Basic microgreen agriculture :) is simple. Take a plastic box, one they sell frozen dinners in a food store, and place a plastic napkin in it. We use napkin so root have some support, and plastic is beter than paper, because paper can be eaten with microbes.
By the way, do not worry about roots not being able to puncture the napkin: they will have no problems doing it.
Then put seeds on that napkin and add some water.
Parsley grows well. Fennel grows VERY well. Arugula is ok but a bit slow.
Salad is great, too.
I think that, considering low cost of seeds, you can plant couple of types each in its own tray, to see what you like more.
I don't recomment growing (as a microgreen) cabbage, beet and mustard.
Cereals are just horrible. If you can not arrange some of a running water system and powerful aeration - stay away from it. Corn will have mold all around it within a day. It will not affect its growth, but your family will abandon you.
Sunflower will have mold within an hor - I am not kidding!
As for pumpkin, it is not good for microgreens: it is bitter.
In the same time, if you plant, say, nut the way I describe below, it will grow well, florish, fill entire container with its roots, in other words, it prospers. The trick with nut (and with corn and sunflower) to make sure its roots are in water, while the "corn" itself isn't. So you will have to place nuts ON TOP of a mineral wool mate and make sure mate is wet while the seed is not.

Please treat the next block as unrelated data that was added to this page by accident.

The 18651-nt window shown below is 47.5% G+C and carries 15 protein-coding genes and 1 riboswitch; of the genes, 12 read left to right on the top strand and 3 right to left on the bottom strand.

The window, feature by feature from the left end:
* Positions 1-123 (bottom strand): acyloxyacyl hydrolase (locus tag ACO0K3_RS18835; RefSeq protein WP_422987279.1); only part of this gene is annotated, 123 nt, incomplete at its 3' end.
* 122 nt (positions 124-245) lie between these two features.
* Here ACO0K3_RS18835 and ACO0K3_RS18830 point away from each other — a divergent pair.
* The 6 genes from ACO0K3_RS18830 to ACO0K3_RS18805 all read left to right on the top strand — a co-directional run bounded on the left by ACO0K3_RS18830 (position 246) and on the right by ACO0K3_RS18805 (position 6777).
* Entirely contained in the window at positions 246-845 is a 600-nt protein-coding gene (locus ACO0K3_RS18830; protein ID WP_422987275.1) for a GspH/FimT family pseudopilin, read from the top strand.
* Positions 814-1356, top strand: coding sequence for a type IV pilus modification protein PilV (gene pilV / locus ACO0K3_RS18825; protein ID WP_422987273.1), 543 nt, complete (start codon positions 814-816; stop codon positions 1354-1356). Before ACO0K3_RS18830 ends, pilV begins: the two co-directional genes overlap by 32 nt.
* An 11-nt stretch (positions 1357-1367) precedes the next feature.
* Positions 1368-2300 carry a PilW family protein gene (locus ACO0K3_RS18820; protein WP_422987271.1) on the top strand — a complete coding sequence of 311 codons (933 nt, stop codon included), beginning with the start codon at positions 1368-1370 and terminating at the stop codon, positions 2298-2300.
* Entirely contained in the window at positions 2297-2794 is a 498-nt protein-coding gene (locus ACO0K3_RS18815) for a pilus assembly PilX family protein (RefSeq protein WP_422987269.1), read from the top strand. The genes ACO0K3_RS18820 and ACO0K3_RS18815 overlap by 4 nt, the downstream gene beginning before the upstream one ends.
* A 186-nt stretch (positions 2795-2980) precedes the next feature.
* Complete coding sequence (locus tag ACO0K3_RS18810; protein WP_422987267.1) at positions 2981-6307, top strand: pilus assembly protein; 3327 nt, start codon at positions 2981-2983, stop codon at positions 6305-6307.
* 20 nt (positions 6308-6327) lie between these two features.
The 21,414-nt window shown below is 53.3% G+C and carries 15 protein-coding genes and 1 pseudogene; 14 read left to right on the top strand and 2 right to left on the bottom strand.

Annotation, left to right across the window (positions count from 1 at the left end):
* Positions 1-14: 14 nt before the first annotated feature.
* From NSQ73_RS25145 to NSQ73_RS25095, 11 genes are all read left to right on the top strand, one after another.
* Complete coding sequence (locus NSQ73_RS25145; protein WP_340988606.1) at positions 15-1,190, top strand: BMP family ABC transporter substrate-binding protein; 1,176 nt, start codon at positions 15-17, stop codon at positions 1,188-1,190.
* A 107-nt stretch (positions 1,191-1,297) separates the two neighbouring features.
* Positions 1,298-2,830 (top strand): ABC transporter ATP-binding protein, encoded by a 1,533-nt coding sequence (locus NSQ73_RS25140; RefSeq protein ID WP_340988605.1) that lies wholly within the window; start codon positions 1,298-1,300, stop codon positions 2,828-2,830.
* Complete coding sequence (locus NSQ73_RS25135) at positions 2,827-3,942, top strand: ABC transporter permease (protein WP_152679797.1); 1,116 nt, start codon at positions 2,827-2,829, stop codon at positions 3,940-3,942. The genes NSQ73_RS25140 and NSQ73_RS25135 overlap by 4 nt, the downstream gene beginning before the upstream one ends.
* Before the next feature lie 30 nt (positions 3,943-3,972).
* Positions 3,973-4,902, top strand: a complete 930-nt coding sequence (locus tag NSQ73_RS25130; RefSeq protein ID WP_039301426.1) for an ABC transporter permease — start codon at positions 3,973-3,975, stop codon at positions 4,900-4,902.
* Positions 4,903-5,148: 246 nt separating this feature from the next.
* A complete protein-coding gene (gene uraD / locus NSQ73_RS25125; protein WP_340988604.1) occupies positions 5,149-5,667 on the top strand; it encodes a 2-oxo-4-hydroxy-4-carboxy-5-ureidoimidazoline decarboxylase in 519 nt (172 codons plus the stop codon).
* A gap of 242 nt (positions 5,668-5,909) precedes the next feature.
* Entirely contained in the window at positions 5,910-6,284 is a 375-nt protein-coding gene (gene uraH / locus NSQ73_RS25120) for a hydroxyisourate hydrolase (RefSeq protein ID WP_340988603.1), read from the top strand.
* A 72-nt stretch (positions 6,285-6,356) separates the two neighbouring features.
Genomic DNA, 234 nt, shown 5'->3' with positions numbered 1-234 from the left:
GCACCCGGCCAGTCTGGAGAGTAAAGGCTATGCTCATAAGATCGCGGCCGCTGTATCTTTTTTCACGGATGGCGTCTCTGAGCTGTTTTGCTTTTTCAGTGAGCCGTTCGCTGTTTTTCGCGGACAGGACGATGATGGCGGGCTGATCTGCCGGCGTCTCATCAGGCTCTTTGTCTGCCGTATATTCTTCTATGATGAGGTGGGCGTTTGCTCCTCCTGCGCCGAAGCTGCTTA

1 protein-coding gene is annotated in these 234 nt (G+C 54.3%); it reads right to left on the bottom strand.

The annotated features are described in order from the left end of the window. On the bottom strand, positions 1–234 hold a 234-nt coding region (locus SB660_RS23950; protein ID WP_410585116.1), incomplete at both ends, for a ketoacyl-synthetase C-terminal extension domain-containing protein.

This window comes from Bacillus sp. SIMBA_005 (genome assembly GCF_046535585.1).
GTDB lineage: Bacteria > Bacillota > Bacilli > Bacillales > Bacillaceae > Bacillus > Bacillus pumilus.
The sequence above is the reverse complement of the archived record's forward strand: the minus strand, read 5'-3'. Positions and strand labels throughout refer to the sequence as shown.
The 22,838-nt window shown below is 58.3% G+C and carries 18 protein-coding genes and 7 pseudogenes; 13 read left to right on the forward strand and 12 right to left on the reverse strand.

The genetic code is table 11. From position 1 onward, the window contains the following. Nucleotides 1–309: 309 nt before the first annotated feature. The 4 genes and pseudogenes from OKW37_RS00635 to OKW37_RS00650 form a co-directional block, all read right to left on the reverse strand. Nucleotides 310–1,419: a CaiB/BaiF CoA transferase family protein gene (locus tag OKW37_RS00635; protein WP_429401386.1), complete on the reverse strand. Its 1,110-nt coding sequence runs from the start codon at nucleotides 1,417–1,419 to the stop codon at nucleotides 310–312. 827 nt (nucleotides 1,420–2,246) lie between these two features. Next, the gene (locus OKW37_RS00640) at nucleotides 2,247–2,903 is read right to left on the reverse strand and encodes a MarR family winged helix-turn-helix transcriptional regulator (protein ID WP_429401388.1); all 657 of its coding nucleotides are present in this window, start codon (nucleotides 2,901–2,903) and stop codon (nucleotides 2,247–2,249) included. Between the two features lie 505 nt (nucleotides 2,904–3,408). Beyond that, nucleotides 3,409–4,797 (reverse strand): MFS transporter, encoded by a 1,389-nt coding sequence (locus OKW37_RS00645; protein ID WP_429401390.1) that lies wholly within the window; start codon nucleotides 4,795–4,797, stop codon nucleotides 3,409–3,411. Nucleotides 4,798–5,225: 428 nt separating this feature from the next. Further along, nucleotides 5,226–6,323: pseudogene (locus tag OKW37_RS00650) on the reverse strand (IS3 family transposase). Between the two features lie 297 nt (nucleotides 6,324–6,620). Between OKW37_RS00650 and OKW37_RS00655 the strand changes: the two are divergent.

Below I have pictures for nut growing in a container, note that the seed it located on top of a foamed polyethilene disk, so it doesn't touch water.
Two more words about nut. If you are just a beginner and want to get some experience, start with a single plant of nut.
First germinate it in a dish with water (no pre-processing required). Then, after the root is formed, put it on a polyethilene floating disk (see below). Then let it float in a one liter container. Just make sure there is no direct contact between seed and water.
Nut is a very forgiving plant, it grows well (you will have to work as a bee at some point though) and it is very hard to kill.
Harvesting microgreens is a hard unauthomated work: you will have to use tiny scissors or something like that.
By the way, some people grow microgreens without napkins. As the result, they have a tight net of interleaving roots... and they claim that it is eatable. Why not?